Chargers’ Melvin Gordon, Patriots’ James White used to run in same circles in college

Chargers running back Melvin Gordon leaps over Baltimore Ravens cornerback Jimmy Smith for a short gain during the first half of a wild-card game.
(Robert Gauthier / Los Angeles Times)

Running backs Melvin Gordon of the Chargers and James White of the New England Patriots are so close that they refer to each other as “big brother” and “little brother,” and Gordon spent much of last offseason at White’s Fort Lauderdale, Fla., home.

College teammates for three seasons (2011-2013) at Wisconsin, the two buddies will be on opposite sidelines for Sunday’s AFC divisional playoff game between the Chargers and the Patriots at Gillette Stadium.

“Since he set foot on the Wisconsin campus, we were always tight,” White, 26, told reporters this week. “He’s a good football player, a good person … I wish him the best of luck, but I hope he doesn’t do too much on Sunday.”


Gordon, 25, was one year behind White at Wisconsin. The two formed a dynamic duo in 2013, Gordon rushing 206 times for 1,609 yards and 12 touchdowns and White rushing 221 times for 1,444 yards and 13 touchdowns. The combined 3,053 yards set the FBS record for rushing yards by a pair of teammates.

“We split the ball his senior year,” Gordon said. “We were going crazy.”

White was much more than a college teammate. He helped Gordon navigate a difficult redshirt freshman year in which Gordon’s father, Bo, was sentenced to 10 years in prison for his role in a northern Illinois cocaine-dealing ring.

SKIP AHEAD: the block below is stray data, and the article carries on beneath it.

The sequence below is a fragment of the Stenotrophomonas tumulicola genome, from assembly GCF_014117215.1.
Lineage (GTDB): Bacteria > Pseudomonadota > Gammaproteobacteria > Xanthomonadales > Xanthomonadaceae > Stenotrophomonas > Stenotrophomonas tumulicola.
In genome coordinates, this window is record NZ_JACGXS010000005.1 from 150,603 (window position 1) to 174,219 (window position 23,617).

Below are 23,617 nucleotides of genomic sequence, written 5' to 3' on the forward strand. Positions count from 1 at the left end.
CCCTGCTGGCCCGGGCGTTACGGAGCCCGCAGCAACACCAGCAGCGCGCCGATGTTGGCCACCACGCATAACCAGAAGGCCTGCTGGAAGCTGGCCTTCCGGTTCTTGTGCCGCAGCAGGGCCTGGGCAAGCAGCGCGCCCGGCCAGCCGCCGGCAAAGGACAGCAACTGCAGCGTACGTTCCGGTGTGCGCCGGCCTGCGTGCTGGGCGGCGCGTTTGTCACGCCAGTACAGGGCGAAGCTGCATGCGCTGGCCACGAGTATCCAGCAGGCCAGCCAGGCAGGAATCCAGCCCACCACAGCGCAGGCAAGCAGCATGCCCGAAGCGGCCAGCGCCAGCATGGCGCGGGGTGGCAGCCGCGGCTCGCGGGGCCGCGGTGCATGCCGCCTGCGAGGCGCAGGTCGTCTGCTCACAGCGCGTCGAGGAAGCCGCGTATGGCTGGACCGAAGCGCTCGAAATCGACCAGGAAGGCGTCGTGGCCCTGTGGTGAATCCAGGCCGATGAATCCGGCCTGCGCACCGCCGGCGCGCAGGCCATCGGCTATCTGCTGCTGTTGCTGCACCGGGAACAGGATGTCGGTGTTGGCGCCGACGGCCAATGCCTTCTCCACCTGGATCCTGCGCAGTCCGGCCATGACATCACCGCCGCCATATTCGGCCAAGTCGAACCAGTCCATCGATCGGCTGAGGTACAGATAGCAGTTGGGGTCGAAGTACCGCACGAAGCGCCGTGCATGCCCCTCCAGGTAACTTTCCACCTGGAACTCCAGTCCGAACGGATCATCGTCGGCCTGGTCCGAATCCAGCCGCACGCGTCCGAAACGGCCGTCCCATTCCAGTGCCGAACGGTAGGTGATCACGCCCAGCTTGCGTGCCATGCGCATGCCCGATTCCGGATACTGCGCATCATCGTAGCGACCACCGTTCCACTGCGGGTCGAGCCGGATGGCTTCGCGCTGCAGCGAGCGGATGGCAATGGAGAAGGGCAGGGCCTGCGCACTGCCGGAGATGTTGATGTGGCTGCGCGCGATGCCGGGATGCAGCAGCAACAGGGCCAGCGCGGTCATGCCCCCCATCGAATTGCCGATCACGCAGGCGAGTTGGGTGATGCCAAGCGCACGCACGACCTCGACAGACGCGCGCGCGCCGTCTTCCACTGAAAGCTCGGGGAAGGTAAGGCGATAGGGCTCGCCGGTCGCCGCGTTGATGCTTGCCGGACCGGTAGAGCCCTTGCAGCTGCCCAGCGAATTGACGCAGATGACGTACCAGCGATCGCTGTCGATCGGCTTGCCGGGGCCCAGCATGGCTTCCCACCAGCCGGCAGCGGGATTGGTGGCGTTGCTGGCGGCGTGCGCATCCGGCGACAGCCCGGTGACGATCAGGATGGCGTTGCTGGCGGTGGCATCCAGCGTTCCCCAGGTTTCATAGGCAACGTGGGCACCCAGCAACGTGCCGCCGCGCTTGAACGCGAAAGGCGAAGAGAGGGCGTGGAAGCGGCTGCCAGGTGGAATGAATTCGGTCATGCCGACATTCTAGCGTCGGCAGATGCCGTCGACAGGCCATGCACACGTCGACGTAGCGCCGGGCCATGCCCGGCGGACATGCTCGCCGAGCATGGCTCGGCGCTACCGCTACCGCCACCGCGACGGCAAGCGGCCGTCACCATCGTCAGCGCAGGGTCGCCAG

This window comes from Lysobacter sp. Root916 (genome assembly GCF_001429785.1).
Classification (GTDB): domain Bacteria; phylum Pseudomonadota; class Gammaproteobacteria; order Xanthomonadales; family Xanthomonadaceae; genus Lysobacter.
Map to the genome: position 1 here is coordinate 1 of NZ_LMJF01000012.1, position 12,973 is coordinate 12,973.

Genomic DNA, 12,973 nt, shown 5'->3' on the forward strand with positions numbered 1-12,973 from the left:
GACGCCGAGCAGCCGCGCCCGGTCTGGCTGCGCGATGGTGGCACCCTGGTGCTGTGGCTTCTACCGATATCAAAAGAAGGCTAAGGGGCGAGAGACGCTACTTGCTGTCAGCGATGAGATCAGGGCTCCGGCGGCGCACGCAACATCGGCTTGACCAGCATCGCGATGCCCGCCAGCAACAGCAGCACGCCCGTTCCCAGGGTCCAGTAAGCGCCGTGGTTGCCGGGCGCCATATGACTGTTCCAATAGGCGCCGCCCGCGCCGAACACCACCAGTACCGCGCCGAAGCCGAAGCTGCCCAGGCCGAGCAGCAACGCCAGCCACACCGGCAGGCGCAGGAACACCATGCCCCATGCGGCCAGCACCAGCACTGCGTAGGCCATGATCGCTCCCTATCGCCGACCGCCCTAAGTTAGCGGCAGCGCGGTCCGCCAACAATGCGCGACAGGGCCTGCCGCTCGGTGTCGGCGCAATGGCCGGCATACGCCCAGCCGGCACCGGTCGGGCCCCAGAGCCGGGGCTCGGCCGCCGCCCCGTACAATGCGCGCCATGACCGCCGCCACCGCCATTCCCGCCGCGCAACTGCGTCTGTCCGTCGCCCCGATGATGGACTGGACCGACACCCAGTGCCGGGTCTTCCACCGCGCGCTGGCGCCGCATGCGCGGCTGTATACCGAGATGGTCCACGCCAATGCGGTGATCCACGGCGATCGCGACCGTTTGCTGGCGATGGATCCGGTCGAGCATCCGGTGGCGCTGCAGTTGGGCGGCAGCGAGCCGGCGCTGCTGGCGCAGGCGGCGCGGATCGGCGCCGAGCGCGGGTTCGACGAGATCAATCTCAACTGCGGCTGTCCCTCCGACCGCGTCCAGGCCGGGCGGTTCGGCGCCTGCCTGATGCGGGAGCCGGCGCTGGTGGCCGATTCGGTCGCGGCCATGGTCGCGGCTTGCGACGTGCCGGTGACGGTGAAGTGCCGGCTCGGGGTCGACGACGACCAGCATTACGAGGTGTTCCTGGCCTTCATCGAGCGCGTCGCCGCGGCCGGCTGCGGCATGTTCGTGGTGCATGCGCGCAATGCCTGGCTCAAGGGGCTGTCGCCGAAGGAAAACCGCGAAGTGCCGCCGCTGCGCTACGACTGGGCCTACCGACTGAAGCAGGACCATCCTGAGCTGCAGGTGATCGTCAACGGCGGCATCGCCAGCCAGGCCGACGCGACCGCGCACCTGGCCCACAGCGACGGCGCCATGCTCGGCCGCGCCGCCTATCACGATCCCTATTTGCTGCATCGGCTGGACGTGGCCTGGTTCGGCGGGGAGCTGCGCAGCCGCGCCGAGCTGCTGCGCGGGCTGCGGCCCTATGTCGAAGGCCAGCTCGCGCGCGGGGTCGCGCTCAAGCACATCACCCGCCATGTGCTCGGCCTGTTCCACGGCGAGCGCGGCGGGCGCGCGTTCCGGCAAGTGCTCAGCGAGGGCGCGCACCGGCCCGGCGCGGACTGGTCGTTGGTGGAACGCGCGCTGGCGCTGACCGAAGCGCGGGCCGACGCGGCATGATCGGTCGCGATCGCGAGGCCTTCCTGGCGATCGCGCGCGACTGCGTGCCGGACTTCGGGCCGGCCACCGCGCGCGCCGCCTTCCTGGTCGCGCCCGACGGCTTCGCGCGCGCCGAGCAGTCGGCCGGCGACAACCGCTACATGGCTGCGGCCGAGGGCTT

New England Patriots running back James White drags New York Jets defensive back Rontez Miles as he dives across the goal line for a touchdown during the first half on Dec. 30.
(Steven Senne / Associated Press)

The sentence was reduced twice, and Bo — who served time in federal correctional institutions in Illinois, Minnesota and Ohio — was released in December 2016.

“He’s like my big brother, man, a mentor,” Gordon said of White. “He’s been with me through some hard times, especially through college, and he’s looked out for me.”

Gordon and White will be able to keep a close watch on each other Sunday. Both are hard to miss. Gordon rushed for 885 yards and 10 touchdowns, and caught 50 passes for 490 yards and four touchdowns this season. White caught 87 passes for 751 yards, rushed 94 times for 425 yards and scored 12 touchdowns.


Sony Michel is New England’s leading rusher with 931 yards in 209 carries and six touchdowns.

“He’s so effective in the passing game,” Gordon said of White. “He doesn’t get that many opportunities to run the ball, which is unfortunate. He runs the ball well, but he kills people out of the backfield. He prides himself on winning those matchups with linebackers, so we have to be ready for him.”

Gordon, who suffered a minor knee injury in last Sunday’s wild-card win at Baltimore, returned to practice Thursday and said he will play Sunday. He had his best ground game of 2017 in a 21-13 loss at New England, rushing 14 times for 132 yards, including an 87-yard touchdown run.

Gordon and White will probably hug and wish each other luck before Sunday’s game. They’ll probably share a warm embrace afterward. One will move on to the AFC championship game. The other will go home.

“We know how great of a team they are,” Gordon said, referring to New England’s five Super Bowl wins and three other Super Bowl appearances since 2001 with Tom Brady at quarterback. “The Patriots in the regular season and the Patriots in the postseason … it’s two different pictures.

“They’re locked in, but we’re a different team in the postseason as well. It will be an exciting matchup. To be the best you have to beat the best, and they’ve been the best for many years.”



Center Mike Pouncey was a full participant in Thursday’s practice after sitting out Wednesday because of a thumb injury. Fullback Derek Watt (shoulder) was limited.

Follow Mike DiGiovanna on Twitter @MikeDiGiovanna